Lee’s two-year-old cannabis-industry college teaches everything from horticulture to history to how to finagle out of a legal snafu if vigilante cops sniff out your cultivation operation. The latter course may be dropped if his initiative goes all the way.
Specifically, the “Regulate, Control and Tax Cannabis Act of 2010” would give cities and counties a choice to legalize and regulate the cultivation, processing, transportation, distribution and sale of marijuana, just like alcohol. Lee, who says the initiative has more than $1 million in its war chest, will have the 434,000 required signatures by Christmas. He’s confident the initiative will make the 2010 ballot.
A young black woman stops Lee at the street corner. “Can I shake your hand?” she asks. “Thank you so much for everything.”
Lee humbly smiles.
He leads the way east down Broadway and stops in front of a building that looks just like one of the many blighted storefronts at K Street Mall. Except this building has been reclaimed and now houses Oaksterdam University Student Union. Alumni pennants and even an Oaksterdam cheerleader outfit adorn its window display.
Inside are pool tables, a shuffleboard, posters of famous cannabis users like Al Gore and Schwarzenegger, bongs, Volcano vaporizers, ashtrays, tables, Christmas lights and even a students-only pot dispensary in the back.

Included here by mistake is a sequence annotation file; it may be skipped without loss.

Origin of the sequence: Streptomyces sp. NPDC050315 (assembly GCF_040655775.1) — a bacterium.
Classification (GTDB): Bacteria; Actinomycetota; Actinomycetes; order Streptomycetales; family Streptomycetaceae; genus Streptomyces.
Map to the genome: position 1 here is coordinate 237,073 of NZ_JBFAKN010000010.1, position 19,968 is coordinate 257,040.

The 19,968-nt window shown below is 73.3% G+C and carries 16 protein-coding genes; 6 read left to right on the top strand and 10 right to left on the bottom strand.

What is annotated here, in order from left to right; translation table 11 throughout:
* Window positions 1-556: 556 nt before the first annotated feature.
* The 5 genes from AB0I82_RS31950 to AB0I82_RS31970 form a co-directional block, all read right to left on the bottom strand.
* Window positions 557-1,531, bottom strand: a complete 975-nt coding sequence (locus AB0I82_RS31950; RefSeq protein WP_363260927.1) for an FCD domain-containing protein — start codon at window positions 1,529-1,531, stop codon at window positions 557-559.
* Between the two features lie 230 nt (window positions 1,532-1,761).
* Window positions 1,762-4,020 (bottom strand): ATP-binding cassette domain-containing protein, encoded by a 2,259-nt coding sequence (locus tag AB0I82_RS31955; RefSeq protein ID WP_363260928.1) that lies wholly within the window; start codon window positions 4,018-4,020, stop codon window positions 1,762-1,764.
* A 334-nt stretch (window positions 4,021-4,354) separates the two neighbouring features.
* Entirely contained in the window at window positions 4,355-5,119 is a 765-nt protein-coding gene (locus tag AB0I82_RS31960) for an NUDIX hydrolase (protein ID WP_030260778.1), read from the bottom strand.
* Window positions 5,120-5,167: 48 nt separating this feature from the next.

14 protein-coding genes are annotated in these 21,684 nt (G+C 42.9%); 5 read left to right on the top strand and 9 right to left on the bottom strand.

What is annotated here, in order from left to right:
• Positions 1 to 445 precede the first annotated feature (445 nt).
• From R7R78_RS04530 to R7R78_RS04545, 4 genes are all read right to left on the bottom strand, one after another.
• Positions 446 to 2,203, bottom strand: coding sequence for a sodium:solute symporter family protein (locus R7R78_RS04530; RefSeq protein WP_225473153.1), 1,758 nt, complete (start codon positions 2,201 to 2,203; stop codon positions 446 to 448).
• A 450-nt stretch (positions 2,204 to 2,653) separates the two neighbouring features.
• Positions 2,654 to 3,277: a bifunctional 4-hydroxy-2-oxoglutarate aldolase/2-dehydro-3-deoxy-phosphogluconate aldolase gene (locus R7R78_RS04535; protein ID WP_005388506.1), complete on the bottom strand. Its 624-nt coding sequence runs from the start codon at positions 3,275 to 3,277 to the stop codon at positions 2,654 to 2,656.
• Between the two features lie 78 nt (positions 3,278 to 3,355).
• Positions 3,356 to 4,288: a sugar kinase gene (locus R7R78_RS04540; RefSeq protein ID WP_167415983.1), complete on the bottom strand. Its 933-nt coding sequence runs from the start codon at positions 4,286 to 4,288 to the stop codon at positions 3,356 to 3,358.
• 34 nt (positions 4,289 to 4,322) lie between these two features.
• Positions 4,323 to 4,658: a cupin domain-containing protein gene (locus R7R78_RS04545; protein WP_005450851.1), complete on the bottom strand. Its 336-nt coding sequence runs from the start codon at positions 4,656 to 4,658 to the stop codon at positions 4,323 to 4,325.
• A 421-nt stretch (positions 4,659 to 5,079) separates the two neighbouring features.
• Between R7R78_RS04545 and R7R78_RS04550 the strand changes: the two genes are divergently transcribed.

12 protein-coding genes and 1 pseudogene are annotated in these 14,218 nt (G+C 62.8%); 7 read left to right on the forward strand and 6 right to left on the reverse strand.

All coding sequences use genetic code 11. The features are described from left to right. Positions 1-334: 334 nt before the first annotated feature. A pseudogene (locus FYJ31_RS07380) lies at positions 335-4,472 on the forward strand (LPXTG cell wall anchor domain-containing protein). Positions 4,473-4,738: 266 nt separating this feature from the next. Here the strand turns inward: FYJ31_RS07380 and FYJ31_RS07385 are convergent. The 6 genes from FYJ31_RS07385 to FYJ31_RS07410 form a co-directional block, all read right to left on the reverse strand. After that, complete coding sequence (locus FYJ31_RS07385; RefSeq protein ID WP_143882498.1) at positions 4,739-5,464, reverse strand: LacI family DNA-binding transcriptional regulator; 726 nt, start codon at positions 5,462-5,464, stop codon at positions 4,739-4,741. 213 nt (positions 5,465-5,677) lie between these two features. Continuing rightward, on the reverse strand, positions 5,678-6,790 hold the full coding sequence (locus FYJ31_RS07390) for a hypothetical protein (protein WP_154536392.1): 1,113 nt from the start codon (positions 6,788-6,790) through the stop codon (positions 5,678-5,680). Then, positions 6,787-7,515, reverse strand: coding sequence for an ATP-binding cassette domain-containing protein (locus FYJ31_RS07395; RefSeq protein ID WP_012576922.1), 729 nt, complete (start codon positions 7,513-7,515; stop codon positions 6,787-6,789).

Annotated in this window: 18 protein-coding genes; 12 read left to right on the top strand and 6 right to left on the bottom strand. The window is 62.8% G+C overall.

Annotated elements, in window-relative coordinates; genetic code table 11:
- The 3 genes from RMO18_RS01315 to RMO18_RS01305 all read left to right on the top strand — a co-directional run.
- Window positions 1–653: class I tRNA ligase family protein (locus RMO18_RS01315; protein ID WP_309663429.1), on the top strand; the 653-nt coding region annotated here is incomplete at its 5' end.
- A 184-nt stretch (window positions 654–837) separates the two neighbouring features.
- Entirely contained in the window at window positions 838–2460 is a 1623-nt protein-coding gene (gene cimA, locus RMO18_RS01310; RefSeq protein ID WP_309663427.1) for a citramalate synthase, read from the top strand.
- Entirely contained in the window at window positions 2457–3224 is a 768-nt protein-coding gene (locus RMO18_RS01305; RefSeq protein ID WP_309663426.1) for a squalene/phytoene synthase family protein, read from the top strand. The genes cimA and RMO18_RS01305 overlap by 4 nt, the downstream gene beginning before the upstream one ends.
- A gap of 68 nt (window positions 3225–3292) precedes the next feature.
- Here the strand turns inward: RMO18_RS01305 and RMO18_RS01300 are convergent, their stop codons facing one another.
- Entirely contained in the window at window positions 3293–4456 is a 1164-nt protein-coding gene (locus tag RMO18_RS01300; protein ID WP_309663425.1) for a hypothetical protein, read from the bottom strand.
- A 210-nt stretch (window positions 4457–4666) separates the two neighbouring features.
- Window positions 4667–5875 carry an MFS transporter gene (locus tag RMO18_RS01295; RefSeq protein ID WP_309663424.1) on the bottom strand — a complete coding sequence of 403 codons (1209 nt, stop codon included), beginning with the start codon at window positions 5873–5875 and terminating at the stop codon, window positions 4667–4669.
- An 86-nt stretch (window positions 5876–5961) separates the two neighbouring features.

“You play pool?” Lee asks.
“You smoke? Or is that a journalistic conflict of interest?”
Lee pulls up to a square table and opens his black suitcase, revealing a velvet bag filled with marijuana. He rolls a joint, thick and tight. Two other students come over to the table: David Rodrigues, a mid-20s Boston Red Sox fan who drove across the country from Massachusetts to take Lee’s horticulture class; and Louis Santiago, a New Jersey cannabis advocate.
“I just want to say thank you and tell you how excited I am to take this knowledge back home and show people how it’s done,” Rodrigues tells Lee, who again smiles.
Later, Lee explains that he’s also opened university branches in the East Bay, Los Angeles and Michigan.
“Thirteen medical-marijuana states and our government still hasn’t changed,” he says. “It’s a joke, right? Federal prohibition—it’s going to fall eventually.”
Back at the Capitol, Ammiano also is optimistic.
“Gov. Schwarzenegger made his little lame-ass attempt to say we should discuss it. Candidates are disappointing—but they always are. You have to lower the bar with them. This is a public policy issue. And I think it’s worthy of discussion here.”
Ammiano is confident A.B. 390 eventually will pass.
Locally, however, legalization isn’t even on the radar.
“I’m not going into the legalization,” Sheedy said. “I’m just interested in medicinal.”
She may be dealing with legalization quicker than she thinks. Marijuana’s momentum is building, tax revenues are falling and taxing marijuana may prove irresistible to cash-strapped politicians. That’s just fine by the MPP’s Smith.
“I think the fact that things have moved along so quickly is pleasantly surprising,” he said. “I think we’ve known for a long time that marijuana prohibition is on the way out.”